but what was all this to being driven into the vast ocean, where,
to be sure, there was no shore, no mainland or island, for a
thousand leagues at least?

And now I saw how easy it was for the providence of God to make
even the most miserable condition of mankind worse. Now I looked
back upon my desolate, solitary island as the most pleasant place
in the world and all the happiness my heart could wish for was to
be but there again. I stretched out my hands to it, with eager
wishes - "O happy desert!" said I, "I shall never see thee more. O
miserable creature! whither am going?" Then I reproached myself
with my unthankful temper, and that I had repined at my solitary
condition; and now what would I give to be on shore there again!
Thus, we never see the true state of our condition till it is
illustrated to us by its contraries, nor know how to value what we
enjoy, but by the want of it. It is scarcely possible to imagine
the consternation I was now in, being driven from my beloved island
(for so it appeared to me now to be) into the wide ocean, almost
two leagues, and in the utmost despair of ever recovering it again.
However, I worked hard till, indeed, my strength was almost
exhausted, and kept my boat as much to the northward, that is,
towards the side of the current which the eddy lay on, as possibly
I could; when about noon, as the sun passed the meridian, I thought
I felt a little breeze of wind in my face, springing up from SSE.
This cheered my heart a little, and especially when, in about half-
an-hour more, it blew a pretty gentle gale. By this time I had got
at a frightful distance from the island, and had the least cloudy
or hazy weather intervened, I had been undone another way, too; for
I had no compass on board, and should never have known how to have
steered towards the island, if I had but once lost sight of it; but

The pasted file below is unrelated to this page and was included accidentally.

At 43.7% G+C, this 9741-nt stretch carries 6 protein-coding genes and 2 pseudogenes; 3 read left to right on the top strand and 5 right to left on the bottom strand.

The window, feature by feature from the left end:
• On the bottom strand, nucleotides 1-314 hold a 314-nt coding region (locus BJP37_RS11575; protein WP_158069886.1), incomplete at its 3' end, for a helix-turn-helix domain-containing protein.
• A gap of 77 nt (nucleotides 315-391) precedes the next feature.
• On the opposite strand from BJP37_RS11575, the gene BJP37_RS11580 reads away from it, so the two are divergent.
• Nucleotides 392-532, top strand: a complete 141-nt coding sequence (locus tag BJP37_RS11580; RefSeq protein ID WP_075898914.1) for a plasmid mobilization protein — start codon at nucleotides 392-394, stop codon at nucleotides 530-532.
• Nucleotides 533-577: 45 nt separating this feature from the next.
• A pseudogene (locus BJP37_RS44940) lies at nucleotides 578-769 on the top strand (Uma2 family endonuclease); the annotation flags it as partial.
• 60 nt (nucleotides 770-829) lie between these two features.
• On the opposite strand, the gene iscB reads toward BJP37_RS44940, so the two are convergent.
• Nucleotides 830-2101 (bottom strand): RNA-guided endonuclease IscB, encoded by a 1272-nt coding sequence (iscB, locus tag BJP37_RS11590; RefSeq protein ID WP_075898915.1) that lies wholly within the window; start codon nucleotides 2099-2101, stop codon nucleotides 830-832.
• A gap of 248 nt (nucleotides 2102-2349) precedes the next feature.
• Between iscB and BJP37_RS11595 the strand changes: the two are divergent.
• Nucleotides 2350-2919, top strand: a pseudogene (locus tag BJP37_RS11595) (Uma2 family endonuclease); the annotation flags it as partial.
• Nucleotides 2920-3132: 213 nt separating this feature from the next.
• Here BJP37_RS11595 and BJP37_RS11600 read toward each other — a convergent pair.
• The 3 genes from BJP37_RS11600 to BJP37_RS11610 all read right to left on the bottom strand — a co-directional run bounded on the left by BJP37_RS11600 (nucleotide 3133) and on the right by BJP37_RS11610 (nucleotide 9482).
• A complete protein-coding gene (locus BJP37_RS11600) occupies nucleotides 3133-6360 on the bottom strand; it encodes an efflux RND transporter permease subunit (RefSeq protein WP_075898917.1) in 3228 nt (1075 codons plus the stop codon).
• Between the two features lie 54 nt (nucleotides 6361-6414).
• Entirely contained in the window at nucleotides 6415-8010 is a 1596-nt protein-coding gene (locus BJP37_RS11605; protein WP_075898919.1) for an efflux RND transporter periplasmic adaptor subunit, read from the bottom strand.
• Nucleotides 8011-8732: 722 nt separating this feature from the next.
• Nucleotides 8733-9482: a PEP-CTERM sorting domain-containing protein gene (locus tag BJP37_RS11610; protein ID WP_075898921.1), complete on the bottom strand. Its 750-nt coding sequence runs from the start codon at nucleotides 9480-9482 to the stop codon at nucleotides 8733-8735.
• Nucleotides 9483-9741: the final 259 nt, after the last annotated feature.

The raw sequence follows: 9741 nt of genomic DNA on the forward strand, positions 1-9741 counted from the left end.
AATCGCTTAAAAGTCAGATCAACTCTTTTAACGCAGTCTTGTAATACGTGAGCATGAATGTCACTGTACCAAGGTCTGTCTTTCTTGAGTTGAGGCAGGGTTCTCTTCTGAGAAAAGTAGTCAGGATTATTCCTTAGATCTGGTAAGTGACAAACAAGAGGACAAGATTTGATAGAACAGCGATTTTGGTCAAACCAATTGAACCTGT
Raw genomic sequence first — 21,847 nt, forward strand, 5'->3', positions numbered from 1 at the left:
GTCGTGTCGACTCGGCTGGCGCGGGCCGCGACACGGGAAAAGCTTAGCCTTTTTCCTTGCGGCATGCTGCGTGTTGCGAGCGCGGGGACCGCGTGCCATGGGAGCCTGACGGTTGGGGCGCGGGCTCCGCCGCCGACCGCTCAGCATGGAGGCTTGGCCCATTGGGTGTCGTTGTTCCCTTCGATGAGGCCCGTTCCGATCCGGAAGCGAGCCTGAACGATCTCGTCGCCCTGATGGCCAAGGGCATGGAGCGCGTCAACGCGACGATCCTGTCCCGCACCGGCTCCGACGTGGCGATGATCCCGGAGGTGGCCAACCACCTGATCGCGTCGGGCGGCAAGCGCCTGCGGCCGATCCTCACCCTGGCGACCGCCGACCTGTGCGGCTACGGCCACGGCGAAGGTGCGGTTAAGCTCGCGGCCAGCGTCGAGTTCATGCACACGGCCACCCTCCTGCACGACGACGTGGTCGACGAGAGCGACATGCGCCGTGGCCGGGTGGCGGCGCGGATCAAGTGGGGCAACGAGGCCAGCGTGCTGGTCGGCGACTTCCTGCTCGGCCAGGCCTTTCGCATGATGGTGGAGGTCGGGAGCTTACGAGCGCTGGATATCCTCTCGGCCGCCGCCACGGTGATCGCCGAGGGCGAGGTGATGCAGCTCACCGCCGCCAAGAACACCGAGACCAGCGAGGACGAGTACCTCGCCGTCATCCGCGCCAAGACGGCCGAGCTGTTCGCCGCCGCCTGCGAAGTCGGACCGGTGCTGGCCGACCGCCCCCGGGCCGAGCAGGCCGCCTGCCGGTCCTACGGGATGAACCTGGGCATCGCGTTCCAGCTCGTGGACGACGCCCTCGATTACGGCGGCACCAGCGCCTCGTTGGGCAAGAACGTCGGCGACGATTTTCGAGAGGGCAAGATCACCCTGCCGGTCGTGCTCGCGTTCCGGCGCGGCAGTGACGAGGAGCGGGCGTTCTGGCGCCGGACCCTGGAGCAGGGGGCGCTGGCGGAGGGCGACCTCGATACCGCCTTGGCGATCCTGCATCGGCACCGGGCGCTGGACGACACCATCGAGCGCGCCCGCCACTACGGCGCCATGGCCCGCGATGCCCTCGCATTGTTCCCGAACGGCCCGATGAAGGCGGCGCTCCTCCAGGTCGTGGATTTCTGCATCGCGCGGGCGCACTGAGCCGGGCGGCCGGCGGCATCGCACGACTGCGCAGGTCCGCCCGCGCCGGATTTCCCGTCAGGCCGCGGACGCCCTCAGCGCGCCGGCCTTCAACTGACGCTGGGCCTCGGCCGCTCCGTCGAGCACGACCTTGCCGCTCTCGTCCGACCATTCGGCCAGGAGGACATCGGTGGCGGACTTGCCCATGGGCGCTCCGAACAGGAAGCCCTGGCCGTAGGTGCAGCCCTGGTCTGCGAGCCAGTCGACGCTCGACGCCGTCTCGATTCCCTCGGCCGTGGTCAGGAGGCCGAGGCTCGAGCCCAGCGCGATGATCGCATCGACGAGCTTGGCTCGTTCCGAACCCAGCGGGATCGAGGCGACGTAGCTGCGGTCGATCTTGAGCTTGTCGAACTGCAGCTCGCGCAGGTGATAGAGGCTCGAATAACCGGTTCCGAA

the weather continuing clear, I applied myself to get up my mast
again, and spread my sail, standing away to the north as much as
possible, to get out of the current.

Just as I had set my mast and sail, and the boat began to stretch
away, I saw even by the clearness of the water some alteration of
the current was near; for where the current was so strong the water
was foul; but perceiving the water clear, I found the current
abate; and presently I found to the east, at about half a mile, a
breach of the sea upon some rocks: these rocks I found caused the
current to part again, and as the main stress of it ran away more
southerly, leaving the rocks to the north-east, so the other
returned by the repulse of the rocks, and made a strong eddy, which
ran back again to the north-west, with a very sharp stream.

They who know what it is to have a reprieve brought to them upon
the ladder, or to be rescued from thieves just going to murder
them, or who have been in such extremities, may guess what my
present surprise of joy was, and how gladly I put my boat into the
stream of this eddy; and the wind also freshening, how gladly I
spread my sail to it, running cheerfully before the wind, and with
a strong tide or eddy underfoot.